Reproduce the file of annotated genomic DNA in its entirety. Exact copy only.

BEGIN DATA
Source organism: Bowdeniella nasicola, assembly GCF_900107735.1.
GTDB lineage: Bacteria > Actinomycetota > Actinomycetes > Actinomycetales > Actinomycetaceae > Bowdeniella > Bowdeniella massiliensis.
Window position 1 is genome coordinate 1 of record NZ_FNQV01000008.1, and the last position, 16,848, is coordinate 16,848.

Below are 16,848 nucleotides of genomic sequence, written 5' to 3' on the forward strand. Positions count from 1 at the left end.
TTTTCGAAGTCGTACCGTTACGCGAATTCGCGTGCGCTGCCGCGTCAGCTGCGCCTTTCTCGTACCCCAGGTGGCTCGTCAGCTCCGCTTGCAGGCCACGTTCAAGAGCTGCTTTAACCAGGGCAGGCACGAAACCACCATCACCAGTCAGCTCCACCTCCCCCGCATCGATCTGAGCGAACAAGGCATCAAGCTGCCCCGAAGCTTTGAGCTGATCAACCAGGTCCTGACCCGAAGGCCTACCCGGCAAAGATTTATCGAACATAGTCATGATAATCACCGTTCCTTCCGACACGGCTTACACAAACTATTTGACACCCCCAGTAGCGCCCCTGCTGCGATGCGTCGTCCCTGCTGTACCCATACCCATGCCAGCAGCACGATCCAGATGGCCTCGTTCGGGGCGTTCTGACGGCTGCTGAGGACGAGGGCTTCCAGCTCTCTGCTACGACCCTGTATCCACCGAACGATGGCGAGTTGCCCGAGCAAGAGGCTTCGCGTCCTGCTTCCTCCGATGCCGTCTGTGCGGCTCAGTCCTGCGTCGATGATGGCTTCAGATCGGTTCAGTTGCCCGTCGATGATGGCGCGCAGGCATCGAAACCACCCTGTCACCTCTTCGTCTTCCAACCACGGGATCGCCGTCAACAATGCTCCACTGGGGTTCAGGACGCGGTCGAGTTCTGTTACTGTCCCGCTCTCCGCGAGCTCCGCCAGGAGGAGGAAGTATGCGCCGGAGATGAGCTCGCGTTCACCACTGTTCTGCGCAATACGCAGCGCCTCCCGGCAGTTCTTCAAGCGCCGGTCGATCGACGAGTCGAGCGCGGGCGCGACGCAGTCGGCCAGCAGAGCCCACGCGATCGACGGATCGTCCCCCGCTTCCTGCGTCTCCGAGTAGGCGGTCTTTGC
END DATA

Source organism: Bowdeniella nasicola, assembly GCF_900107735.1.
GTDB lineage: Bacteria > Actinomycetota > Actinomycetes > Actinomycetales > Actinomycetaceae > Bowdeniella > Bowdeniella massiliensis.
Window position 1 is genome coordinate 1 of record NZ_FNQV01000008.1, and the last position, 16,848, is coordinate 16,848.

Below are 16,848 nucleotides of genomic sequence, written 5' to 3' on the forward strand. Positions count from 1 at the left end.
TTTTCGAAGTCGTACCGTTACGCGAATTCGCGTGCGCTGCCGCGTCAGCTGCGCCTTTCTCGTACCCCAGGTGGCTCGTCAGCTCCGCTTGCAGGCCACGTTCAAGAGCTGCTTTAACCAGGGCAGGCACGAAACCACCATCACCAGTCAGCTCCACCTCCCCCGCATCGATCTGAGCGAACAAGGCATCAAGCTGCCCCGAAGCTTTGAGCTGATCAACCAGGTCCTGACCCGAAGGCCTACCCGGCAAAGATTTATCGAACATAGTCATGATAATCACCGTTCCTTCCGACACGGCTTACACAAACTATTTGACACCCCCAGTAGCGCCCCTGCTGCGATGCGTCGTCCCTGCTGTACCCATACCCATGCCAGCAGCACGATCCAGATGGCCTCGTTCGGGGCGTTCTGACGGCTGCTGAGGACGAGGGCTTCCAGCTCTCTGCTACGACCCTGTATCCACCGAACGATGGCGAGTTGCCCGAGCAAGAGGCTTCGCGTCCTGCTTCCTCCGATGCCGTCTGTGCGGCTCAGTCCTGCGTCGATGATGGCTTCAGATCGGTTCAGTTGCCCGTCGATGATGGCGCGCAGGCATCGAAACCACCCTGTCACCTCTTCGTCTTCCAACCACGGGATCGCCGTCAACAATGCTCCACTGGGGTTCAGGACGCGGTCGAGTTCTGTTACTGTCCCGCTCTCCGCGAGCTCCGCCAGGAGGAGGAAGTATGCGCCGGAGATGAGCTCGCGTTCACCACTGTTCTGCGCAATACGCAGCGCCTCCCGGCAGTTCTTCAAGCGCCGGTCGATCGACGAGTCGAGCGCGGGCGCGACGCAGTCGGCCAGCAGAGCCCACGCGATCGACGGATCGTCCCCCGCTTCCTGCGTCTCCGAGTAGGCGGTCTTTGC